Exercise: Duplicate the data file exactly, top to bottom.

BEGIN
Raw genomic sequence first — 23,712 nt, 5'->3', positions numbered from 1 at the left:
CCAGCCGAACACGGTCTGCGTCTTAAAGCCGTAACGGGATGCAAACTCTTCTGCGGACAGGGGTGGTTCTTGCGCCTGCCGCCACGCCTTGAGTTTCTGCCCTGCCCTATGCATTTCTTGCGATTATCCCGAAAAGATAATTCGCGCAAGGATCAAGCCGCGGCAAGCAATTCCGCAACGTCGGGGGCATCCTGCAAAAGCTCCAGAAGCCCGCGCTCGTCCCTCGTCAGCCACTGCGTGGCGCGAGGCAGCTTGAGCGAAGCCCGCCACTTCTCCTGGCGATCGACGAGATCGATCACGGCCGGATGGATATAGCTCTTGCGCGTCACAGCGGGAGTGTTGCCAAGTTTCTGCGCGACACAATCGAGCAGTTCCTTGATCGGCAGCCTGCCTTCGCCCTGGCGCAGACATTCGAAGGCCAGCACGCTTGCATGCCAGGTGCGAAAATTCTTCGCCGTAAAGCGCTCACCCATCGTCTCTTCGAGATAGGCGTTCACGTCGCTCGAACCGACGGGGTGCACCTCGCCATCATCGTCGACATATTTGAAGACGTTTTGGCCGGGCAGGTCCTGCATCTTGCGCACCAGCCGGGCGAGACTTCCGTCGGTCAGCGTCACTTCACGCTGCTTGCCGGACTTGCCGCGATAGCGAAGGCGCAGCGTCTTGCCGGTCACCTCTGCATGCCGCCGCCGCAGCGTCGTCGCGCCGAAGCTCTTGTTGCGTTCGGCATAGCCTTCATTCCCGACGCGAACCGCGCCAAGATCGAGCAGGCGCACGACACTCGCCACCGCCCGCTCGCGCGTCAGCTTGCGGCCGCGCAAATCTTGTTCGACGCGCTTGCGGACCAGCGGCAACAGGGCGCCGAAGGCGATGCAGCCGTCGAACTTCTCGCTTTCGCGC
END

Raw genomic sequence first — 23,712 nt, 5'->3', positions numbered from 1 at the left:
CCAGCCGAACACGGTCTGCGTCTTAAAGCCGTAACGGGATGCAAACTCTTCTGCGGACAGGGGTGGTTCTTGCGCCTGCCGCCACGCCTTGAGTTTCTGCCCTGCCCTATGCATTTCTTGCGATTATCCCGAAAAGATAATTCGCGCAAGGATCAAGCCGCGGCAAGCAATTCCGCAACGTCGGGGGCATCCTGCAAAAGCTCCAGAAGCCCGCGCTCGTCCCTCGTCAGCCACTGCGTGGCGCGAGGCAGCTTGAGCGAAGCCCGCCACTTCTCCTGGCGATCGACGAGATCGATCACGGCCGGATGGATATAGCTCTTGCGCGTCACAGCGGGAGTGTTGCCAAGTTTCTGCGCGACACAATCGAGCAGTTCCTTGATCGGCAGCCTGCCTTCGCCCTGGCGCAGACATTCGAAGGCCAGCACGCTTGCATGCCAGGTGCGAAAATTCTTCGCCGTAAAGCGCTCACCCATCGTCTCTTCGAGATAGGCGTTCACGTCGCTCGAACCGACGGGGTGCACCTCGCCATCATCGTCGACATATTTGAAGACGTTTTGGCCGGGCAGGTCCTGCATCTTGCGCACCAGCCGGGCGAGACTTCCGTCGGTCAGCGTCACTTCACGCTGCTTGCCGGACTTGCCGCGATAGCGAAGGCGCAGCGTCTTGCCGGTCACCTCTGCATGCCGCCGCCGCAGCGTCGTCGCGCCGAAGCTCTTGTTGCGTTCGGCATAGCCTTCATTCCCGACGCGAACCGCGCCAAGATCGAGCAGGCGCACGACACTCGCCACCGCCCGCTCGCGCGTCAGCTTGCGGCCGCGCAAATCTTGTTCGACGCGCTTGCGGACCAGCGGCAACAGGGCGCCGAAGGCGATGCAGCCGTCGAACTTCTCGCTTTCGCGC